So what are you doing on Tuesday evening?
The May meeting of the Allegheny West Civic Council (Tuesday, May 9th at 7:30 pm, in the Calvary Church) is packed with exciting new developments for our community — including FIVE new proposals for businesses and residences on Western Avenue!
There is great serendipity in the timing of these new developments for the center of our neighborhood — coming as they do exactly 55 years (to the month) after the founding of the Allegheny West Civic Council in May 1962. All five of these new plans come to our May Membership meeting with a positive endorsement from the AW Housing & Planning Committee. They include the dramatic transformation of a former problem bar, the rehabilitation of a property neglected for decades and our first new construction of single family houses in more than a quarter century. And those new houses will rise from currently vacant lots, in an attempt to replicate the appearance of the original houses on that site — demolished more than forty years ago!
This flurry of great new vitality for our neighborhood would undoubtedly have been beyond dreaming to the dozen long-ago residents who gathered on May 24, 1962 in the Community House of Calvary Church. Their goal was to find a way to shape and direct the fate of their tiny community, faced with grand plans by powerful outsiders for transforming all of the “lower Northside” into a cloned suburban utopia. The plan that was formed that night in 1962 was recorded as a single sentence: “Don’t sit back and complain — joint collective action gets results.”
Across the many years since that proclamation, those folks — and the hundreds who have succeeded them — have taken that mantra to heart. The people of Allegheny West have worked long and hard together to determine what we want for our part of Pittsburgh, as well as what we don’t want. We have articulated that vision to others persuasively, ceaselessly laboring to attract new companions who would embrace the challenge and become part of its realization. We have aggressively (and successfully) supported those new recruits in their efforts, even as we have aggressively (and successfully) opposed those whose efforts were contrary to our cause.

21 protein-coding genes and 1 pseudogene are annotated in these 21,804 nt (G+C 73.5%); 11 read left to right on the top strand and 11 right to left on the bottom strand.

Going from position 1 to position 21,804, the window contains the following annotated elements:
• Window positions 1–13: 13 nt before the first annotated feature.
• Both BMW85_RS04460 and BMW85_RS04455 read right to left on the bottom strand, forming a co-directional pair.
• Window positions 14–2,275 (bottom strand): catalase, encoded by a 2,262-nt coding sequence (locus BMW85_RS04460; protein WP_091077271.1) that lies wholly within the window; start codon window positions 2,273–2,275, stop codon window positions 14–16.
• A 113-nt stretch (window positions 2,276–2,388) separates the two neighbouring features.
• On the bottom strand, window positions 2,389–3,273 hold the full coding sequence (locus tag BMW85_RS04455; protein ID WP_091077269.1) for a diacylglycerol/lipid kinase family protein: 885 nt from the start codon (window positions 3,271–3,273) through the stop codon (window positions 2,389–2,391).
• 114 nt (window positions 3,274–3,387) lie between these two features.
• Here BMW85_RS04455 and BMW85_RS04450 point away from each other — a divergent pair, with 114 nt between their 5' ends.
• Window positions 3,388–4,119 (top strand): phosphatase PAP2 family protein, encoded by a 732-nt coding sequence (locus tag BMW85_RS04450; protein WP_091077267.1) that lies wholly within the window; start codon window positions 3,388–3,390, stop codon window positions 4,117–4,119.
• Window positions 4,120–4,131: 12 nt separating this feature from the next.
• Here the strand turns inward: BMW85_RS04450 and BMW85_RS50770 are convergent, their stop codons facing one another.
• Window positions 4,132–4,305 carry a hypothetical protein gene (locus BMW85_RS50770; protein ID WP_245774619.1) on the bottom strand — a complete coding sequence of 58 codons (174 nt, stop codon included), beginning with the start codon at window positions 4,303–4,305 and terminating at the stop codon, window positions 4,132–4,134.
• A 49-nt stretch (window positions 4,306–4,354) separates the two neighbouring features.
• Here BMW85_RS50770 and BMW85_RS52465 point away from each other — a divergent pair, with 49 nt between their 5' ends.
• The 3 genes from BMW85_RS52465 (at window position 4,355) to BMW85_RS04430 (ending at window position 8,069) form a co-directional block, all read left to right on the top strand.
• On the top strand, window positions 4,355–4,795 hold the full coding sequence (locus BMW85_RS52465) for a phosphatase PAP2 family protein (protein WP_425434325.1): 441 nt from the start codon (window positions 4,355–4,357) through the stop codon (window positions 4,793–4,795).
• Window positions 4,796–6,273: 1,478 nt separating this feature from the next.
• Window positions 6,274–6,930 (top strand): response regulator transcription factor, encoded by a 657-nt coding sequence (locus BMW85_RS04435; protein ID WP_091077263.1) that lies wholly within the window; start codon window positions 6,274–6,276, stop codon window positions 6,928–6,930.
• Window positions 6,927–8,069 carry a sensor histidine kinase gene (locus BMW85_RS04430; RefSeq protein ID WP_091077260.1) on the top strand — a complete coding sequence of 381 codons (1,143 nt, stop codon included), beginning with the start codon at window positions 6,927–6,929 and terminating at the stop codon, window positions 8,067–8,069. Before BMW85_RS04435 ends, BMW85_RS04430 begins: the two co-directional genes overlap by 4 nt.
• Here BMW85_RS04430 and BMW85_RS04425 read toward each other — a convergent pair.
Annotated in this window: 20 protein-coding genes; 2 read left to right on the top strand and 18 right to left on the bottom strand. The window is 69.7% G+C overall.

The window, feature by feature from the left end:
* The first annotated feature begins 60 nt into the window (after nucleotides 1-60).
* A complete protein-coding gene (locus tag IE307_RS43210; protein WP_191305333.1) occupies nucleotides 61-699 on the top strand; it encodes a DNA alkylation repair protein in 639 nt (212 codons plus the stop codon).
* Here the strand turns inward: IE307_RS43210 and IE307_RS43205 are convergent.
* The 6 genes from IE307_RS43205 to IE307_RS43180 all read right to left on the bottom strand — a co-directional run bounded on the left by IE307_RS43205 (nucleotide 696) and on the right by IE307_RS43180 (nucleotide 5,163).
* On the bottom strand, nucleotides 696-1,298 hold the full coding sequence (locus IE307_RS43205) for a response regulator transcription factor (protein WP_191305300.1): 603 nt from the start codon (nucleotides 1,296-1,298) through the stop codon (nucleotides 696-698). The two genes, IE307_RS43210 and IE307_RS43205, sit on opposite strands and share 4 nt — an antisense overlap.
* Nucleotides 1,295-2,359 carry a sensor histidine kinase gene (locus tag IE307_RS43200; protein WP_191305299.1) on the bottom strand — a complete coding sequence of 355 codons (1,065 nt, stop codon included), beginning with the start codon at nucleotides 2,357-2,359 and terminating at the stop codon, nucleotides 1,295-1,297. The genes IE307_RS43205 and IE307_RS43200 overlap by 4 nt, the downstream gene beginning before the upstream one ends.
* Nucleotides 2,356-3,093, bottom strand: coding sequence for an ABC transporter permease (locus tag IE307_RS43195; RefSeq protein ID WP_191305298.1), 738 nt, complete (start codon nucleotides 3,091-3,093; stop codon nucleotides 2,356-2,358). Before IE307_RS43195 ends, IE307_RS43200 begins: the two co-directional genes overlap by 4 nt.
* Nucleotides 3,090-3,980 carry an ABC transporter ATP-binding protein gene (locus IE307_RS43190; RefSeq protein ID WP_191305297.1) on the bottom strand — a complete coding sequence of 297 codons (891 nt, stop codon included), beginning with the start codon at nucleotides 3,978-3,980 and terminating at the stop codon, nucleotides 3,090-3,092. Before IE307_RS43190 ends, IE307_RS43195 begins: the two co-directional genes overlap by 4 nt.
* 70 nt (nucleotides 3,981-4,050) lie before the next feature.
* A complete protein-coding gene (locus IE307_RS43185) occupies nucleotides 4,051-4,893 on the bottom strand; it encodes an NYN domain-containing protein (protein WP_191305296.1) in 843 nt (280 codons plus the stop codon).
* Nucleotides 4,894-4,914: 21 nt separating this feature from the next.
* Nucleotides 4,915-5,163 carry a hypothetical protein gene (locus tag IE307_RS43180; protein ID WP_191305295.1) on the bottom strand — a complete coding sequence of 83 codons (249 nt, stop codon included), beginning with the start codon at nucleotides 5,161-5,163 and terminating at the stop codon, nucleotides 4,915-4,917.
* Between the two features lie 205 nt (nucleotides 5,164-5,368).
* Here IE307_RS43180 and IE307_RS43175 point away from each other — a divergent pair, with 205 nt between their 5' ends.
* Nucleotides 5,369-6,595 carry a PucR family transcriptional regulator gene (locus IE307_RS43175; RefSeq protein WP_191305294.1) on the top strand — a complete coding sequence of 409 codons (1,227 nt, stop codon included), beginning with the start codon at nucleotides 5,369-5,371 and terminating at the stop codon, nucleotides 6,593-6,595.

It is true that Allegheny West has a reputation for being tough. That attitude was born in 1955, when a handful of our predecessors resolved to protect and forge their own community in the face of overwhelming odds. That couldn’t happen without a willingness to take a responsible position and then stand your ground. Even more fundamental was their core belief that this neighborhood already is a great place to live and work and play. And for those who would diminish or jeopardize this place, they learned how to say “NO” — to government officials, institutions, developers, speculators and all manner of interlopers. The fruits of this unwavering conviction, and the courage to defend it, could not be more clearly visible than in these new development proposals being unveiled at our May 2017 Membership meeting this Tuesday.
Why would we spend endless energy and dollars fighting the abuses of a problem bar? The answer is on Tuesday night’s agenda. Why would we buy and hold vacant land for forty years, rejecting proposals for gravel parking lots and storage yards? The answer is on Tuesday night’s agenda. Why would we spend many millions of dollars and many years of volunteer lives saving and restoring derelict and burned-out buildings, again and again? Well you get the idea…
Please join us on Tuesday May 9 at 7:30. It isn’t often that you get to witness a victory 55 years in the making.